:: 1 Works Cited
831 words
(2.4 pages)
Better Essays [preview]
Macbeth's Atmosphere Essay - Macbeth's Atmosphere      There are many questions concerning the atmosphere in William Shakespeare's Macbeth that this essay will answer: Is it realistic or unrealistic. Are there two atmospheres - one of purity and one of black magic. And many other questions.   Roger Warren comments in Shakespeare Survey 30 , regarding Trervor Nunn's direction of Macbeth at Stratford-upon-Avon in 1974-75, on opposing imagery used to support the opposing atmospheres of purity and black magic:   Much of the approach and detail was carried over, particularly the clash between religious purity and black magic....   [tags: Macbeth essays]
:: 9 Works Cited
3351 words
(9.6 pages)
Strong Essays [preview]

Related Searches





his wife, and she will be happy, but only because then she will be able to

goad Macbeth into murdering the king. These irregular actions prove the

theme correct; Macbeth and Lady Macbeth use ambiguity to trick the king

into thinking he is safe. They abuse his trust and kill him in his sleep,

and their actions therefore lead to violence and destruction.

 

        At this point, Macbeth's object is to remain on the throne and

retain his newfound power by any means necessary. Remembering the words of

the witches, "Thou [Banquo] shall get kings, though thou be none,"

(I.iii.72) Macbeth decides to murder Banquo and his son Fleance. Here the

first hint of the witches' ambiguity is seen; the hags told Banquo that he

would be "Lesser than Macbeth, and greater. Not so happy, yet much

happier." Macbeth takes this to mean that Banquo will somehow usurp the

power that Macbeth himself has usurped, and so he kills him. The audience,

however, knows the true meaning of the prophecy: Banquo will never be king,

and so he is less than Macbeth, but he remains loyal to his king and

commits no murder, and is therefor greater than Macbeth in the eyes of

heaven. Further, Banquo is filled with doubt about whether his friend has

murdered the king, and he is murdered himself; he is not as happy as

Macbeth is when Macbeth assumes the crown. However, he is assured a place

in heaven and his family will be kings of Scotland, so he is much happier

than Macbeth, who will be despised and deposed, and who will probably end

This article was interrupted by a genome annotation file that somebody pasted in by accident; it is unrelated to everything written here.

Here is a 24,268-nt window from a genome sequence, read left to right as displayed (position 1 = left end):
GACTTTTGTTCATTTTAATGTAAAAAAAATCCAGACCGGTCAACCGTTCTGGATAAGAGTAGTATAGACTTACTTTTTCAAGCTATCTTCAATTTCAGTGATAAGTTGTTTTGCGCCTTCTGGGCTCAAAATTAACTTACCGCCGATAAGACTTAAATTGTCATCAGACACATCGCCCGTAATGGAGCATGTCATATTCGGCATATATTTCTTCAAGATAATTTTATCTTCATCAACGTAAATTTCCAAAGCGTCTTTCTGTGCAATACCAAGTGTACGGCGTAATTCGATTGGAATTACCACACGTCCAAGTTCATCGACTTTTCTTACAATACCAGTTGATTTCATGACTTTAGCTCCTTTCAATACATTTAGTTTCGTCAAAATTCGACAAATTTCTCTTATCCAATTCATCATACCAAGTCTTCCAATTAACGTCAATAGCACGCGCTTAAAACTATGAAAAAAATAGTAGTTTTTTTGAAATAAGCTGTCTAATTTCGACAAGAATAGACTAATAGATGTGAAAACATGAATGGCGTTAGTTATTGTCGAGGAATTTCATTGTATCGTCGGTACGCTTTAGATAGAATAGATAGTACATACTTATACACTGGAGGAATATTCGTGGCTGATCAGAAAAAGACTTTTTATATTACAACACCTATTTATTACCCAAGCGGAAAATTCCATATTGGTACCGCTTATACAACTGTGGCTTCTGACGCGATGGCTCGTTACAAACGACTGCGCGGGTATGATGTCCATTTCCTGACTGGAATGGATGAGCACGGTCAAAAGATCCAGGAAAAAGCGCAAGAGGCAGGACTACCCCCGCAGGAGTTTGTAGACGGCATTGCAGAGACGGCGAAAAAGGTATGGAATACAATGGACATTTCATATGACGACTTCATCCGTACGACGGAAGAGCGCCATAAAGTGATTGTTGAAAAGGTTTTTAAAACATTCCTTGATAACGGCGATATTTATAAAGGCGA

up in hell.

 

        Believing that he has disposed of the current threat to the throne,

Macbeth visits the witches in an attempt to ascertain who else he should

kill in order to retain his power. By this time, Macbeth has no qualms

about murder, and his better nature has been suppressed in the pursuit of

power. Much of this is due to his voluntary misinterpretation of the

witches' prophecies. At this point the prophecies of the witches and the

apparitions which appear to Macbeth become warnings to him, but he chooses

to hear them as promises of his own immortality. He voluntarily decides to

ignore the possibility that the prophecies contain other meanings.

 

        Three apparitions appear to Macbeth, telling him to beware MacDuff,

that he will not die until Birnham Wood comes to Dunsinane, and that no man

of woman born shall ever kill him. Macbeth translates these prophecies as

meaning that he will reign as king until the day he dies of natural causes.

This can be seen in his actions; he kills MacDuff's family but leaves the

man himself alive, he enters into battles screaming that no man of woman

born shall ever harm him, and eventually his foolhardy actions lead to his

death at the hands of MacDuff. It is the equivocation of the ghosts that

lead him to this course of actions; the ghosts deliberately equivocate in

their messages to him. "Macbeth shall never vanquished be until Great

Birnham Wood to High Dunsinane Hill shall come against him," (IV.i.104-106)

speaks one. In his apathetic, power-hungry state, Macbeth chooses to hear

only the surface message and not the deeper warning. Nevertheless, the

ghost made it very easy for him to do this.  It used equivocation to hide

the truth. Macbeth, unable to controll his desire to keep his power,

interpreted those words in a way that would ensure his own victory, and his

resulting actions led to the death of his allies when Malcolm marched on

Dunsinane. Similarly, the ghost which told him that "none of woman born

shall harm Macbeth" (IV.i.90) ensured his death at MacDuff's hands.

 

        Ambiguity and equivocation are key to the fall of Macbeth. He

begins as a heroic character, and his one flaw is his desire for power. Yet

without the machinations of the witches and the apparitions, Macbeth would

have had no chance to misinterpret warnings and prophecies. Without the

hint that he could somehow effect his own placement on the throne,

Macbeth's mind would not have turned to murder at the point where he was

given the Thaneship of Cawdor. So these two elements, driven by Macbeth's

uncontrolled desire for power led  to actions which were violent and

destructive, and which eventually led to death. The placement of ambiguity

and equivocation in the play exploit Macbeth's flaw, and are necessary to

the plot of the tragedy.

 

 

 

 


Return to 123HelpMe.com